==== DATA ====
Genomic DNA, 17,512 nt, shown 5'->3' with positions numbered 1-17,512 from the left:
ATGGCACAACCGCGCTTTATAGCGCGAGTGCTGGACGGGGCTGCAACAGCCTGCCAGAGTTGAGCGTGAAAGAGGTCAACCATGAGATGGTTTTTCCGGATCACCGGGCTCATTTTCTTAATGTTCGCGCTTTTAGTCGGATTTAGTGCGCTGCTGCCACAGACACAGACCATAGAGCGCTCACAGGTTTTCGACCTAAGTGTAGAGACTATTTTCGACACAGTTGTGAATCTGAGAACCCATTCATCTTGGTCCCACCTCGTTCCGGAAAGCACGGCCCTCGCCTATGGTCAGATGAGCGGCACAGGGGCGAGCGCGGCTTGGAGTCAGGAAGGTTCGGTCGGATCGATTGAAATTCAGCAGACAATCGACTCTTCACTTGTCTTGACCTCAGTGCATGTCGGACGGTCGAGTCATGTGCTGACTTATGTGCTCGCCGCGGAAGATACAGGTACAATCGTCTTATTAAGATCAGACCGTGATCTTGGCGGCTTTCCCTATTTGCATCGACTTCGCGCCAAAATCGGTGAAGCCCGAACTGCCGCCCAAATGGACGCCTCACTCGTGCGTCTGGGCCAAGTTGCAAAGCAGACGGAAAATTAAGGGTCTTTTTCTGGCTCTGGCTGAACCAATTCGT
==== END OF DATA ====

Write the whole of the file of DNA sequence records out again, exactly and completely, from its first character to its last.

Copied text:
Genomic DNA, 17,512 nt, shown 5'->3' with positions numbered 1-17,512 from the left:
ATGGCACAACCGCGCTTTATAGCGCGAGTGCTGGACGGGGCTGCAACAGCCTGCCAGAGTTGAGCGTGAAAGAGGTCAACCATGAGATGGTTTTTCCGGATCACCGGGCTCATTTTCTTAATGTTCGCGCTTTTAGTCGGATTTAGTGCGCTGCTGCCACAGACACAGACCATAGAGCGCTCACAGGTTTTCGACCTAAGTGTAGAGACTATTTTCGACACAGTTGTGAATCTGAGAACCCATTCATCTTGGTCCCACCTCGTTCCGGAAAGCACGGCCCTCGCCTATGGTCAGATGAGCGGCACAGGGGCGAGCGCGGCTTGGAGTCAGGAAGGTTCGGTCGGATCGATTGAAATTCAGCAGACAATCGACTCTTCACTTGTCTTGACCTCAGTGCATGTCGGACGGTCGAGTCATGTGCTGACTTATGTGCTCGCCGCGGAAGATACAGGTACAATCGTCTTATTAAGATCAGACCGTGATCTTGGCGGCTTTCCCTATTTGCATCGACTTCGCGCCAAAATCGGTGAAGCCCGAACTGCCGCCCAAATGGACGCCTCACTCGTGCGTCTGGGCCAAGTTGCAAAGCAGACGGAAAATTAAGGGTCTTTTTCTGGCTCTGGCTGAACCAATTCGT